Dear Yahoo, I Redesigned Your Website (And Took Out 512,240 Pixels Of Banner Ads)

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Facebooking While Rome Burns

Dear Yahoo!,

I’ve redesigned your website (five sites, actually) and I’d like to get your opinion.

Across five properties — Homepage, Screen, OMG, Flickr, Music — I’ve removed 4 square banner ads, 2 wide rectangles, 2 text ads, and an interruptive preroll. I’ve replaced those traditional ads with content-based ads that are entirely native to each site’s user experience — promoted videos, promoted playlists, promoted trends, promoted images, and promoted articles.

The kicker? I’m confident you could pull this off without having an impact on long term advertising revenue.

Y! Homepage: See the redesign

Y! Screen: See the redesign

Y! OMG: See the redesign

Flickr: See the redesign

Y! Music: See the redesign

Here’s what I removed (and no offense intended to the advertisers below):

* That’s 512,240 pixels of traditional display advertising, if anyone’s counting.

And here’s what I added:

Your Silicon Valley counterparts have entirely changed the ad game, starting from the ground up with design decisions built around the user experience and the product, not beholden to traditional “boxes and banners” economy. From Facebook’s Sponsored Stories, to Twitter’s Promoted Tweets, to YouTube’s Promoted Videos, the new platforms of record are changing the rules of the ad game, saying “no” to traditional ads – and are already driving $10B+ in “native ad” revenue.

In fact, Marissa Mayer was part of arguably the most successful native ad strategy of all time — Google’s promoted search ads.

So here’s my suggestion:

You have the opportunity at Yahoo to do for content-driven advertising what Google did for search-based advertising – make the ads native to the user experience.

Native search ads don’t try to distract you from what you came to Google to do; they actually help you find things (when done well). What if, in the same spirit, Yahoo encouraged advertisers to create and promote quality content (marked as “sponsored” of course) – videos, photos, articles, trends, music – and then allowed this content to compete on fair terms for readers’ attention?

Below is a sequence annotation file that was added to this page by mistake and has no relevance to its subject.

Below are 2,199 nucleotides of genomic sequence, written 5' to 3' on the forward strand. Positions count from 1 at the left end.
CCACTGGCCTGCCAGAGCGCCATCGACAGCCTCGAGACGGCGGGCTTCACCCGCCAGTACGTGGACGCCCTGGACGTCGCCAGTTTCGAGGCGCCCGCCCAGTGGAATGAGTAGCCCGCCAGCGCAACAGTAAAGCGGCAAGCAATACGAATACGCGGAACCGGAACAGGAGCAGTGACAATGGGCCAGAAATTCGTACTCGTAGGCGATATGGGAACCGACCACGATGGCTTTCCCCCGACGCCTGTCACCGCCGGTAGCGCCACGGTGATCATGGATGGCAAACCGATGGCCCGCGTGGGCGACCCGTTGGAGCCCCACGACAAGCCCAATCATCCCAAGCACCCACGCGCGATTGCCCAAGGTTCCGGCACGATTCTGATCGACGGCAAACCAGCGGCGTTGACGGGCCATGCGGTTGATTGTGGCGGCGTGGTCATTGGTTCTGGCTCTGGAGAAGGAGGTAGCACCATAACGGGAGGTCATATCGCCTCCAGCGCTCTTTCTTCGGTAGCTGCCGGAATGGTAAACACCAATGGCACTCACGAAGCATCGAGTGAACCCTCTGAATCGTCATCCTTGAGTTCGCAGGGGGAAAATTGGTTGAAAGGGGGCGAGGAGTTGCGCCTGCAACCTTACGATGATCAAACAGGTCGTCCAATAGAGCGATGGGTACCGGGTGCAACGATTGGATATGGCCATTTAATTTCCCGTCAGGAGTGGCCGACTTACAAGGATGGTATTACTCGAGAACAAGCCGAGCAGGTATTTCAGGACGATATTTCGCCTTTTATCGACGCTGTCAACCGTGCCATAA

Yahoo’s undeniable strength is content. From Sports to News to Entertainment, Yahoo has far exceeded any other Silicon Valley company’s efforts to build loyal audiences through original content. There could not be a better time for Yahoo to go native with content-driven advertising. Brands are investing unprecedented budgets in their own original content and publishing efforts, and are in deep need of new mediums to promote this branded content in native ways.

Yahoo, as the largest content company on the web, I say take a page from your frenemies, who are driving billions of dollars in native ad revenue.

Google = native ads in SEARCH.

Facebook = native ads in SOCIAL newsfeeds.

Twitter = native ads in the stream of real-time COMMUNICATION.

Yahoo = native advertising for CONTENT.

Your friendly, neighborhood native ad evangelist,

Dan Greenberg
CEO & Founder, Sharethrough

* Inspiration from this post from the ever-awesome Dustin Curtis.

Editor’s note: Dan Greenberg is the founder & CEO of Sharethrough, the native video advertising company. Dan has been honored as an AdAge “Media Maven” and was recently named to the Forbes “30 under 30″ list. You can find him on Twitter at @dgreenberg.